Further casting on The Witcher was confirmed when production commenced in October, with Eamon Farren (Twin Peaks) cast as Cahir, Joey Batey (Strike) as Jaskier, Lars Mikkelsen (House of Cards, Sherlock) as Stregobor, Royce Pierreson (Wanderlust, Line of Duty) as Istredd, Maciej Musiał (1983) as Sir Lazlo, Wilson Radjou-Pujalte (Dickensian) as Dara, and Anna Shaffer (Harry Potter) as Triss.
Additional cast for the series includes:Rebecca Benson as Marilka, Shane Attwooll as Nohorn, Luke Neal as Vyr, Matthew Neal as Nimir, Tobi Bamtefa as Danek, Sonny Serkis as Martin, Roderick Hill as Fletcher, Inge Beckmann as Aridea, Charlotte O'Leary as Tiffania, Natasha Culzac as Toruviel, Amit Shah as Torque and Tom Canton as Filavandrel.
Aside from these roles, we do at least have a hint of what other characters from Sapkowski's book series will feature on the show as Hissrich tweeted out a series of notes on The Witcher characters.
These included Roach, Regis and Emhyr and you can read all of them in this handy Twitter thread.
That's not confirmation that these characters will be featured in the first season, but we do know that the show will be based on the book series and not the video game adaptation.
"We all know there has to be creative distance between the games & the show. Both are adaptations; they are not themselves connected," Hissrich explained.
The Witcher Netflix episodes: How many can we expect?
Hissrich confirmed that we can expect eight episodes in the first season and outlined some solid reasons for the relatively brief number.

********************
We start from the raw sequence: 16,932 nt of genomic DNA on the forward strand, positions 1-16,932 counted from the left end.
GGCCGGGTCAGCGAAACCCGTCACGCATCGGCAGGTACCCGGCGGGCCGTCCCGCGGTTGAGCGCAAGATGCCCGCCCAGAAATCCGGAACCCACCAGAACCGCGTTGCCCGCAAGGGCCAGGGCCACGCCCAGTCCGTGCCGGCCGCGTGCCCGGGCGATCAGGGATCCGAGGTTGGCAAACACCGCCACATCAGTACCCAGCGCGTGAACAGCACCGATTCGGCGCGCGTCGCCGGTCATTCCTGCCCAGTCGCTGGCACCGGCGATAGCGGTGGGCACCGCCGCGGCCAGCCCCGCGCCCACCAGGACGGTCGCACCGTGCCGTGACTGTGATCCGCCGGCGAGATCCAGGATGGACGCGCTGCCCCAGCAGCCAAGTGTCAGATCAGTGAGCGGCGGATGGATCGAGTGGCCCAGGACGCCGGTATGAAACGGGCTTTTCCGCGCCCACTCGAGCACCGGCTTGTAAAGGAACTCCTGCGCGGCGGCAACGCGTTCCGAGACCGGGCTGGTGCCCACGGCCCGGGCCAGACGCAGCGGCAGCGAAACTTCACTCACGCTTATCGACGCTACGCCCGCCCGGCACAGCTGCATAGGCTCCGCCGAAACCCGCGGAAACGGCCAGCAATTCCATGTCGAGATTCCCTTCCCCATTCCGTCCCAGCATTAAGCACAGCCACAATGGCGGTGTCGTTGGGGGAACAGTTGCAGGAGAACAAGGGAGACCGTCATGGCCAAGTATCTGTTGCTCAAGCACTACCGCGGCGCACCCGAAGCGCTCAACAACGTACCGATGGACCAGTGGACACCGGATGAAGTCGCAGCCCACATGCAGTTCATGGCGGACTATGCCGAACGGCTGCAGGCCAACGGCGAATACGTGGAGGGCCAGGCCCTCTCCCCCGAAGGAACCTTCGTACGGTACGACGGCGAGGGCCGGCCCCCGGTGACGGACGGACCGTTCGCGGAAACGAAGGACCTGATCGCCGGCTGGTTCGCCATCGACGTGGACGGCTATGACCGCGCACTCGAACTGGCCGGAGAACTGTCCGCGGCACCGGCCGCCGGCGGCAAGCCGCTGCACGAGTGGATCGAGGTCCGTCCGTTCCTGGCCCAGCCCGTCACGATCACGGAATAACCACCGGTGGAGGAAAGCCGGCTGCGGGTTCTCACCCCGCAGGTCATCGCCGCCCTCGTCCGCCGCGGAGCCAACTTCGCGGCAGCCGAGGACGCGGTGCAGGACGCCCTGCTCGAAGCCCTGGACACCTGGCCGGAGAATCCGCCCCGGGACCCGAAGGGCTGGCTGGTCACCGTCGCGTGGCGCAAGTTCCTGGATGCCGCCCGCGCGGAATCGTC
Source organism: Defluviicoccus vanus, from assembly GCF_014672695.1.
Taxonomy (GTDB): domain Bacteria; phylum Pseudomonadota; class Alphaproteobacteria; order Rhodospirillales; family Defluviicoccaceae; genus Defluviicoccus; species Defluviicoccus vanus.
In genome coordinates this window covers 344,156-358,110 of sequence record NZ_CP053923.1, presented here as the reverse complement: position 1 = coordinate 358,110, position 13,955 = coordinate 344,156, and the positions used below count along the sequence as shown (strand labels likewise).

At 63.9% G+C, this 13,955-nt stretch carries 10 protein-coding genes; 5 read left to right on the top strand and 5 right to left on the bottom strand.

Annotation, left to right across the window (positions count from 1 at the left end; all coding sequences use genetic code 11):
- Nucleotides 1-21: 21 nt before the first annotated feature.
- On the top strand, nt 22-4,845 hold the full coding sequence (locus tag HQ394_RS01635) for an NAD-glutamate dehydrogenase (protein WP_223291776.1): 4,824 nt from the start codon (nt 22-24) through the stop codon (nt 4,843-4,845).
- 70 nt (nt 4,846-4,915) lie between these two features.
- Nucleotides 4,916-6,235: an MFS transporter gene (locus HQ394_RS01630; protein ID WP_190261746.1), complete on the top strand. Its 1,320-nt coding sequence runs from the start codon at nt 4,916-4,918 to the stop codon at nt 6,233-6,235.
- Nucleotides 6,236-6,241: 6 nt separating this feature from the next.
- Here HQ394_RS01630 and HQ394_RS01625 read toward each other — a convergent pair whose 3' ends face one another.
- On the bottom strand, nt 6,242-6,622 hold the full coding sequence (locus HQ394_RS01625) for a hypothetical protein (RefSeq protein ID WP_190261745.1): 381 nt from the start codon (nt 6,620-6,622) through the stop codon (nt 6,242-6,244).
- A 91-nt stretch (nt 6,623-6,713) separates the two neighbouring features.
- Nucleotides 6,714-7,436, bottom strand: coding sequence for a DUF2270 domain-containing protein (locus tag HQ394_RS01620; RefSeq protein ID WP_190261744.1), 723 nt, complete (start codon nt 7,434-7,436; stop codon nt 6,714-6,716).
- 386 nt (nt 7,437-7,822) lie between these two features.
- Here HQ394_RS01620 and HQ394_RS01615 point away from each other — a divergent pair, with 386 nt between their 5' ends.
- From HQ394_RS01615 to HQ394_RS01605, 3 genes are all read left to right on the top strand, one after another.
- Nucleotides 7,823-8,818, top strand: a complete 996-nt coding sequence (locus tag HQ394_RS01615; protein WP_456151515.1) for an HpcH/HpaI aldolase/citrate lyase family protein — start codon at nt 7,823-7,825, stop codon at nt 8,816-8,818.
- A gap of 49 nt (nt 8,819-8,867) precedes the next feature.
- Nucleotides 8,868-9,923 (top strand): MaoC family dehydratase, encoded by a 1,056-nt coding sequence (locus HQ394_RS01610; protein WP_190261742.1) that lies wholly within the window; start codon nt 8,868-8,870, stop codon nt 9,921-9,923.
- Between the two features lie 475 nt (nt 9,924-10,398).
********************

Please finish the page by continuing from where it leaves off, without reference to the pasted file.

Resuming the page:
"I know, I know, it may not seem like enough for you, but creatively, it's the right call. The episodes can be tight, action-packed, rich in character and story, without lagging in the middle of the season. Sounds good to me, sound good to you?," she explained.
EIGHT EPISODES. Yes! I know, I know, it may not seem like enough for you, but creatively, it's the right call. The episodes can be tight, action-packed, rich in character and story, without lagging in the middle of the season. Sounds good to me, sound good to you?
- Lauren S. Hissrich (@LHissrich) April 20, 2018
Sounds good to us.
The Witcher Netflix plot: What's it about?
The Netflix synopsis makes it clear the series will be based on the books, describing it as "an epic tale of fate and family".
"Geralt of Rivia, a solitary monster hunter, struggles to find his place in a world where people often prove more wicked than beasts," the synopsis continues. "But when destiny hurtles him toward a powerful sorceress, and a young princess with a dangerous secret, the three must learn to navigate the increasingly volatile Continent together."
Netflix has already got a placeholder page for The Witcher – clearly they're as excited as us – which gives a brief outline of the show: "The witcher Geralt, a mutated monster hunter, struggles to find his place in a world where people often prove more wicked than beasts."
Not much additional information there, but executive producers Sean Daniel and Jason Brown have a bit more to tell you. "The Witcher stories follow an unconventional family that comes together to fight for truth in a dangerous world," they teased.
Script segments leaked online in August again had Witcher fandom up in arms, with some taking issue with the characters' "witty banter" and Geralt being described as "ridiculously attractive".
Hissrich, though, insisted that these were simply sides using for auditions, and that the scenes wouldn't feature in the finished product.
Other than that, you're going to have to wait, but as soon as we have more concrete plot information, we'll update this very page so keep it bookmarked.